Aung San Suu Kyi avoided discussing reports of Rohingya women and girls being raped by Myanmar troops and police when she met a senior UN official, according to an internal memo seen by the Guardian.
Pramila Patten, the special envoy on sexual violence in conflict, travelled to the country for a four-day visit in mid-December to raise the crisis with government officials.
But she said Aung San Suu Kyi, a state counsellor in the Myanmar government, refused to engage in “any substantive discussion” of reports that soldiers, border guard police and Rakhine Buddhist militias carried out “widespread and systematic” sexual violence in northern Rakhine state.
“The meeting with the state counsellor was a cordial courtesy call of approximately 45 minutes that was, unfortunately, not substantive in nature,” she wrote in a letter sent to UN secretary-general Antonio Guterres last week.
More than 655,000 Rohingya, members of a persecuted and stateless Muslim minority, have fled to Bangladeshi refugee camps since violence began in Myanmar’s northern Rakhine state in August. Médecins Sans Frontières believes at least 6,700 Rohingya were killed during “clearance operations” ostensibly targeting militants, while many survivors say women and girls were gang-raped.
Instead of discussing the claims directly, Patten said Aung San Suu Kyi informed her she would enjoy “a number of good meetings” with senior Myanmar officials.
During these meetings, she was told by representatives of the military and civilian government that reports of atrocities were “exaggerated and fabricated by the international community”.
“Moreover, a belief was expressed that those who fled did so due to an affiliation with terrorist groups, and did so to evade law enforcement,” she wrote.
Myanmar’s army has cleared itself of any wrongdoing in an internal investigation dubbed a “whitewash” by human rights groups.
While in the country, Patten met the man who headed that investigation, Lt-Gen Aye Win, who explained their methodology.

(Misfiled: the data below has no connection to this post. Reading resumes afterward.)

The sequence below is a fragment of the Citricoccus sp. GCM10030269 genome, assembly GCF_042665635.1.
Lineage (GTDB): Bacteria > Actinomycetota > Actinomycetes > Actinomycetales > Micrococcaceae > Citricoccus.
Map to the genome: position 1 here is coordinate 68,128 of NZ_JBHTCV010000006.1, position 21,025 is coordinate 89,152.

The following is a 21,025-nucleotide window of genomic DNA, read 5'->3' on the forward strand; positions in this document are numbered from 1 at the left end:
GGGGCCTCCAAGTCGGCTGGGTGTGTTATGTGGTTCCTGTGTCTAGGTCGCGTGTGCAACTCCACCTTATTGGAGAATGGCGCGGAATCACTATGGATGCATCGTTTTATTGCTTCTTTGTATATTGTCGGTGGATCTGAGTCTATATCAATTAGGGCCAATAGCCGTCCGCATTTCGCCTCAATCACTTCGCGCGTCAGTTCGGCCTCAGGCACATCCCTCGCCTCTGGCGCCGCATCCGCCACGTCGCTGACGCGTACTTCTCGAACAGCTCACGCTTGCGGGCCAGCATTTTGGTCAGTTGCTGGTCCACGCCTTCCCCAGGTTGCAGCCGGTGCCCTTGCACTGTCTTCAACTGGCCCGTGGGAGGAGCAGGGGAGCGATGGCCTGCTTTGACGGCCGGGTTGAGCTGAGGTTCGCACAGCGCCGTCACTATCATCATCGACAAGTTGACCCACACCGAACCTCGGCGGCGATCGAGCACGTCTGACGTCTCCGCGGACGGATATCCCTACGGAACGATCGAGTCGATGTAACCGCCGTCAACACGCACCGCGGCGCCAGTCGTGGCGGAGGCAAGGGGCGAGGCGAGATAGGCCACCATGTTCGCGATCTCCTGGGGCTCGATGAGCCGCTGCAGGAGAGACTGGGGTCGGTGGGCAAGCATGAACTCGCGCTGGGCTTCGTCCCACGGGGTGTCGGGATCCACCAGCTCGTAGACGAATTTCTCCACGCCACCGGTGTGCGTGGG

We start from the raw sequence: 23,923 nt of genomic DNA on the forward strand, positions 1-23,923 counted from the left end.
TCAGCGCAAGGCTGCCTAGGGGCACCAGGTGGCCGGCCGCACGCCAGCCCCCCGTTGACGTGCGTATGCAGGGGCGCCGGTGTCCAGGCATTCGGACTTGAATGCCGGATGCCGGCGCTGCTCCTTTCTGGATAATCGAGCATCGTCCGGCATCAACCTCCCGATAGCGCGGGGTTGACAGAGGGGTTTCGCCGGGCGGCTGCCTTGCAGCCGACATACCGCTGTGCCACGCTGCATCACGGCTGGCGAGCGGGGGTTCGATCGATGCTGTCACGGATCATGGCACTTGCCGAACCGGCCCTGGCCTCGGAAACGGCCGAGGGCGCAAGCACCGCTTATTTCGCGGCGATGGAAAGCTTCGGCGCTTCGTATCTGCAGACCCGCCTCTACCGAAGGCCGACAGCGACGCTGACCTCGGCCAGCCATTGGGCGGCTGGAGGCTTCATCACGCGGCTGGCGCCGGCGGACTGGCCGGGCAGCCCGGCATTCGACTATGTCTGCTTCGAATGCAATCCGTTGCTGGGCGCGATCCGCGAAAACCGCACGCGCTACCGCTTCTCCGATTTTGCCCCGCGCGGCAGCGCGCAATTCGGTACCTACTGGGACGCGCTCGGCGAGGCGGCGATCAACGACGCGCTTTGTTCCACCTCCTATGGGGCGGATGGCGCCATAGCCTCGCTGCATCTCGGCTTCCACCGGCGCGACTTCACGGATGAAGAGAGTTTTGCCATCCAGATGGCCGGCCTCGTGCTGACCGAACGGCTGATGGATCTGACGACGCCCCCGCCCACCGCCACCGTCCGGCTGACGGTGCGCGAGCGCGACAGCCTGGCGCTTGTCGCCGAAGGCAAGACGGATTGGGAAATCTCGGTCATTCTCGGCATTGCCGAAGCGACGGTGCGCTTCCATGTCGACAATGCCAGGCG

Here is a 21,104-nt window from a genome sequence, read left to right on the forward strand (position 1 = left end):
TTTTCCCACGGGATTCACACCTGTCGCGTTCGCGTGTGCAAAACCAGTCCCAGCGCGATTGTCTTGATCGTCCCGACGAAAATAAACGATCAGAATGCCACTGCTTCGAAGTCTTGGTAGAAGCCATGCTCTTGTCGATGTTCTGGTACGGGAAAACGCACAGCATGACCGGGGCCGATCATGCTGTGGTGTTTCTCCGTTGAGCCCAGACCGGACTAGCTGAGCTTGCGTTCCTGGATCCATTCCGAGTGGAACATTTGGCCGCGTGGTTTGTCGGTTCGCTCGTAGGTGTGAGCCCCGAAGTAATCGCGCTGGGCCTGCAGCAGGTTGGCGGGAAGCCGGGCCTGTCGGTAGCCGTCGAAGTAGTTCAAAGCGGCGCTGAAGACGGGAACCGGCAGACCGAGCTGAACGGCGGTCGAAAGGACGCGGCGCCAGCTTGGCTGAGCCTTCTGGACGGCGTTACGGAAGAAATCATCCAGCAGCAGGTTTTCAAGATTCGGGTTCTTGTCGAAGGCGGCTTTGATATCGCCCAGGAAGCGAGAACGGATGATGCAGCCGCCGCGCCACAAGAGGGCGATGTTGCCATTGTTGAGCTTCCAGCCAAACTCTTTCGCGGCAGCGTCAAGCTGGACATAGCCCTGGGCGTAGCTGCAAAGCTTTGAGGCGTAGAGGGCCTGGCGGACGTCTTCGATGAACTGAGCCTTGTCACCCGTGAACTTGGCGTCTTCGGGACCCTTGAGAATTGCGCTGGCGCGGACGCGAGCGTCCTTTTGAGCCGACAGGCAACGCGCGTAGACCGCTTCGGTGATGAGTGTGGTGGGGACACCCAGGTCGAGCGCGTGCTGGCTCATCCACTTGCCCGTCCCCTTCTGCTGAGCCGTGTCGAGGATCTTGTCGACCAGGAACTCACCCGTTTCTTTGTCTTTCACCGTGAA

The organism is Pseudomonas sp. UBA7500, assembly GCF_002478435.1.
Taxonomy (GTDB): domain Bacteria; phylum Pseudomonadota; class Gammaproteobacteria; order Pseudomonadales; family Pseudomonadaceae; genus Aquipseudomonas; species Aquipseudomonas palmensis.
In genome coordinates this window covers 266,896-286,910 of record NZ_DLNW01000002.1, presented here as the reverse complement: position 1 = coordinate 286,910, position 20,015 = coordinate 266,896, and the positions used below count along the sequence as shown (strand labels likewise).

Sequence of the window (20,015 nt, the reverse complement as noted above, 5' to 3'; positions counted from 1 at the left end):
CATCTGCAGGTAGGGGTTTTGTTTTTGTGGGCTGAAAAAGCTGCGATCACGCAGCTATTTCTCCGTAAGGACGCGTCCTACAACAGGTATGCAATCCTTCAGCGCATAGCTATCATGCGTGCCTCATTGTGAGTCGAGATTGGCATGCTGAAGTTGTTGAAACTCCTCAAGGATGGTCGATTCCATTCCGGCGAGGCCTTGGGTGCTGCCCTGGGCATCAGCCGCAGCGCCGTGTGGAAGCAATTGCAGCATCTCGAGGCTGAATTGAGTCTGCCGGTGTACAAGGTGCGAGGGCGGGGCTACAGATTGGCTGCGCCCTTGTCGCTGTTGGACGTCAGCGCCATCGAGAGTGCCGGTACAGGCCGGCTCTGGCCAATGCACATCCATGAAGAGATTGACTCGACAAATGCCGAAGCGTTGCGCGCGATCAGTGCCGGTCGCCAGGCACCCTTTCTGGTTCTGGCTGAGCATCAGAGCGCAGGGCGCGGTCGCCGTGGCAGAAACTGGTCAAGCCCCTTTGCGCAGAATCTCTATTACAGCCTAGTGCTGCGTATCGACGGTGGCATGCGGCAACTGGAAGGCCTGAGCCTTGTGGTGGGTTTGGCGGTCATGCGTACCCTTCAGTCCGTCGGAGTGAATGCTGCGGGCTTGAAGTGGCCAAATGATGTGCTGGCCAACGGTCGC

“The military investigation, which consisted of armed men in uniform ‘interrogating’ civilians in large group settings, often on camera, and then presenting rations to communities following their testimony and cooperation, clearly occurred under coercive circumstances, where the incentive structure was not to lodge complaints,” Patten wrote.
“Accordingly, over 800 interviews yielded zero reports of sexual or other violence against civilians by the armed and security forces,” she said.
Patten also expressed concerns about plans to send Rohingya who have fled back to Myanmar, citing the “prevailing climate of impunity” in the country.
Bangladesh and Myanmar have agreed to the “speedy” repatriation of Rohingya, scheduled to start by the end of January.
But many Rohingya say they will not return voluntarily until they are given citizenship as well as guarantees that they will be safe and not put into internment camps. Tens of thousands have been living in such camps elsewhere in Rakhine state since violence in 2012.
Skye Wheeler, the researcher for Human Rights Watch who investigated the sexual violence allegations, said Myanmar was denying a “terrible truth”.
“The lack of acknowledgement or care the Myanmar authorities including Aung San Suu Kyi have shown for Rohingya women and girls who have been brutally raped by Myanmar soldiers as part of their ethnic cleansing campaign is almost as shocking as the horrific crimes themselves,” she told the Guardian.
“It’s like a second attack, to endure a vicious gang rape and then to be ignored, as if you don’t matter at all, to have that terrible truth denied.”
The Myanmar government was contacted for comment.
(c) 2017 The Guardian